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Apple recently introduced several changes to the ways education and enterprise customers can manage iOS device deployments.

The first of these changes has to do with how devices are configured before being assigned to employees. Previously IT administrators would have to plug each device into a computer and apply a profile that configured the settings and restrictions. Under the revised program, customers can now order pre-configured devices directly from Apple, cutting out the setup step and allowing for faster, more convenient deployment. These profiles are also locked to the device, which prevents end users from removing them to use the device as they please.

Deployed devices can also be managed remotely using a new zero-touch configuration setup, which gives IT admins the ability to reconfigure or wipe corporate iPhones and iPads without ever having to bring it into an office. A new device enrollment guide published by Apple contains all of the details of the new options.

Changes have also been made to the Volume Purchase Program, which allows institutions to buy iOS apps in bulk for deployed devices. End users can now put in purchase orders for software through their IT departments just as if they were requisitioning any other software or hardware. This will allow IT departments to better outfit corporate iOS devices with the software employees need to do their jobs effectively.

Finally, a new change to the under-13 Apple ID program makes it easier for students to sign up for Apple’s services on school devices (with parental consent, of course). A parent’s guide to the program was published this month that aims to inform parents of the inherent limitations placed on under-13 Apple IDs in order to comply with FCC rules on data collection from minors.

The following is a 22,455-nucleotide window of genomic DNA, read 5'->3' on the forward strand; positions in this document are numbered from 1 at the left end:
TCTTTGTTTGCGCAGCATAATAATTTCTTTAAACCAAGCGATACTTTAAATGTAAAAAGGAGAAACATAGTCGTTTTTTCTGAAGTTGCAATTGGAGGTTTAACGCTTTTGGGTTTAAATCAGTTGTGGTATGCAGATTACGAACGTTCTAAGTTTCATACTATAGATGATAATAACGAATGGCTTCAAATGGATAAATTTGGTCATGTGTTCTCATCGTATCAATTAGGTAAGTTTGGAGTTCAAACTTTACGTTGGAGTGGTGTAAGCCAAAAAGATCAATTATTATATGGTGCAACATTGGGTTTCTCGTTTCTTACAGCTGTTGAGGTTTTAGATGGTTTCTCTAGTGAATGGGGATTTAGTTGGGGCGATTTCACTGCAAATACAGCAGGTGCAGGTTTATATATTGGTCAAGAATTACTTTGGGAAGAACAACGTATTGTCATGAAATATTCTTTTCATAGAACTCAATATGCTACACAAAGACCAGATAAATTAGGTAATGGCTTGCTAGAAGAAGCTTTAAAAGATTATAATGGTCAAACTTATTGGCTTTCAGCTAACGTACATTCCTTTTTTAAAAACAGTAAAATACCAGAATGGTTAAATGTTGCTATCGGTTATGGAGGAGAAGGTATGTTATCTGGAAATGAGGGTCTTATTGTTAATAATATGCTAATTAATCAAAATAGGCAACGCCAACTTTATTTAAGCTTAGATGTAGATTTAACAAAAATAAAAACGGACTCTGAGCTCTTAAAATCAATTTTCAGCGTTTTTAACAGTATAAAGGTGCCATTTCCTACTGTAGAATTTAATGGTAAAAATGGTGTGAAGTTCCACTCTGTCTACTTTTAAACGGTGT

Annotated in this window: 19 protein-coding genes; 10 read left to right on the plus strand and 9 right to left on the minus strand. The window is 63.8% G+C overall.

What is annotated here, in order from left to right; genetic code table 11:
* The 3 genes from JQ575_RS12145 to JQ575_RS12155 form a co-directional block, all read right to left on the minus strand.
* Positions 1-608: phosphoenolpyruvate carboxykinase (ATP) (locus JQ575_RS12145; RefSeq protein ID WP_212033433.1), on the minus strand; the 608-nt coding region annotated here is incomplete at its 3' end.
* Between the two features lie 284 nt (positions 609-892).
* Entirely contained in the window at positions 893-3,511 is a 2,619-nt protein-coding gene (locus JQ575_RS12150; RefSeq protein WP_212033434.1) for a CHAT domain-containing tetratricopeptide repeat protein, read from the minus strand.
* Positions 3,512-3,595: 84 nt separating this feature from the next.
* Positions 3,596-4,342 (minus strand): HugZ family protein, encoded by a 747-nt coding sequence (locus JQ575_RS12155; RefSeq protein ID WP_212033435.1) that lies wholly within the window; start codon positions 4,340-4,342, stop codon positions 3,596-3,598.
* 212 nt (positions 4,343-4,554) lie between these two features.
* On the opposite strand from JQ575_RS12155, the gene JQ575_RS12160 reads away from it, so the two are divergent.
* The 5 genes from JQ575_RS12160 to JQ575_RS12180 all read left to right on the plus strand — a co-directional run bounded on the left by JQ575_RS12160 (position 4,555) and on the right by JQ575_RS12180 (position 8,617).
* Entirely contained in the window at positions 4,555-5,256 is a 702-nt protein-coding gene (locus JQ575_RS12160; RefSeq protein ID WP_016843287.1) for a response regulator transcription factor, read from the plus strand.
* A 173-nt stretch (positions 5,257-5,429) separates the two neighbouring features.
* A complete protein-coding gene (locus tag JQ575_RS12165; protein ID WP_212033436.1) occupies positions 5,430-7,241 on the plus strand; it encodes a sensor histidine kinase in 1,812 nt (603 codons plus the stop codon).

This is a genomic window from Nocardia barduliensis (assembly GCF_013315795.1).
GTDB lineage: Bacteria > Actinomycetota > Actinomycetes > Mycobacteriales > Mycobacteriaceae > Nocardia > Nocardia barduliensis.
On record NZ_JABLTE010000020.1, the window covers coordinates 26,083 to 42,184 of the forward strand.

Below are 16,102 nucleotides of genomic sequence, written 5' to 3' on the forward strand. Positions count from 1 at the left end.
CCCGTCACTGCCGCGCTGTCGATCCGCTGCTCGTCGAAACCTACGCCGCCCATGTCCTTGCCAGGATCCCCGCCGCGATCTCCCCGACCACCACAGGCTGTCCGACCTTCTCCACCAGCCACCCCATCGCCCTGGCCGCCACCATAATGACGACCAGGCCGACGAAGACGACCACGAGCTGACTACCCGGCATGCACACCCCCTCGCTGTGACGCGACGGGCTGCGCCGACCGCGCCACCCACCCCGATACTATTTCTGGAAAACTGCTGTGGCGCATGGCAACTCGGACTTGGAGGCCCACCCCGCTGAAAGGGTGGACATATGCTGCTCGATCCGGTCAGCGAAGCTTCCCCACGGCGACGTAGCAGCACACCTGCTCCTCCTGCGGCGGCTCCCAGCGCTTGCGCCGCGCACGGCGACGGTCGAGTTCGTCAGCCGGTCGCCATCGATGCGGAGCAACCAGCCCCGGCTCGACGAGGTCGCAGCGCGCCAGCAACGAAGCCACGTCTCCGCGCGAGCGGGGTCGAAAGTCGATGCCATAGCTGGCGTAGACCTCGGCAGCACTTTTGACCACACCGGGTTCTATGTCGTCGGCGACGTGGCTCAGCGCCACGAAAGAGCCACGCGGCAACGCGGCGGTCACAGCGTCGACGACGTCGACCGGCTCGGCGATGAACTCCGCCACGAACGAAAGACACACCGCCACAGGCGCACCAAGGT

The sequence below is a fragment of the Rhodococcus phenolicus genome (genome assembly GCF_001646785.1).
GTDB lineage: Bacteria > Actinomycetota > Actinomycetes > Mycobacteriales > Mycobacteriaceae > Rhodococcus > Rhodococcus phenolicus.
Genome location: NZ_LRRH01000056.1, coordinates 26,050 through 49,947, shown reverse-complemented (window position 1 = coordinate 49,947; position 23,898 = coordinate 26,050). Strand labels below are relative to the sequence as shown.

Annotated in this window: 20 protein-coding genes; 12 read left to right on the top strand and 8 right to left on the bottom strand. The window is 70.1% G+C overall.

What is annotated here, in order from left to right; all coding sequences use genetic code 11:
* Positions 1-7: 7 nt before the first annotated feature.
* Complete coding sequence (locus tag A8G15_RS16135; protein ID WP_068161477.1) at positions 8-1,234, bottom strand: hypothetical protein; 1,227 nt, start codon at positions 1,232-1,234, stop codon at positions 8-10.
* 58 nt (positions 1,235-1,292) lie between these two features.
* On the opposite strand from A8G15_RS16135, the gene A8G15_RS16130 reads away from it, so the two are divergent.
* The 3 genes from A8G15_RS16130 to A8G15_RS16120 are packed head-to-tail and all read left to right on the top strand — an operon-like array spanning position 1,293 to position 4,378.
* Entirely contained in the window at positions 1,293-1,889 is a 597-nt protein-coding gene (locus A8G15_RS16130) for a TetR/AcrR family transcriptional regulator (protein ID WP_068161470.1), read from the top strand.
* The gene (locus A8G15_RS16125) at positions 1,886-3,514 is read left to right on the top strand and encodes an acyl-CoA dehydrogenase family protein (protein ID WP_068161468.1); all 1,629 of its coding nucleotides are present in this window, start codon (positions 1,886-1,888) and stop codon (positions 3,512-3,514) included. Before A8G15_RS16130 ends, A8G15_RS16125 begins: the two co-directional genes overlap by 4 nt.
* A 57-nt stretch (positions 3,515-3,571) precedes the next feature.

According to the parent’s guide, these restrictions include:

• Account settings, such as email address and date of birth, cannot be changed.
• No credit card is attached to the account at setup.
• Limit Ad Tracking is turned on for the account to ensure the student does not receive targeted advertising from Apple.
• Students can’t opt-in to receive marketing materials.
• A parent or guardian can be notified of any significant changes to the terms of the account.

Under-13 accounts will automatically be converted to full, unrestricted Apple IDs on the user’s 13th birthday. All data and services previously setup with the account will be retained.

With these new changes, some of which Microsoft holdouts have been requesting for some time, Apple is continuing to challenge the Redmond company’s grasp on the institutional market it once dominated.

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14 Responses to “Apple introduces significant changes to iOS for education and enterprise programs”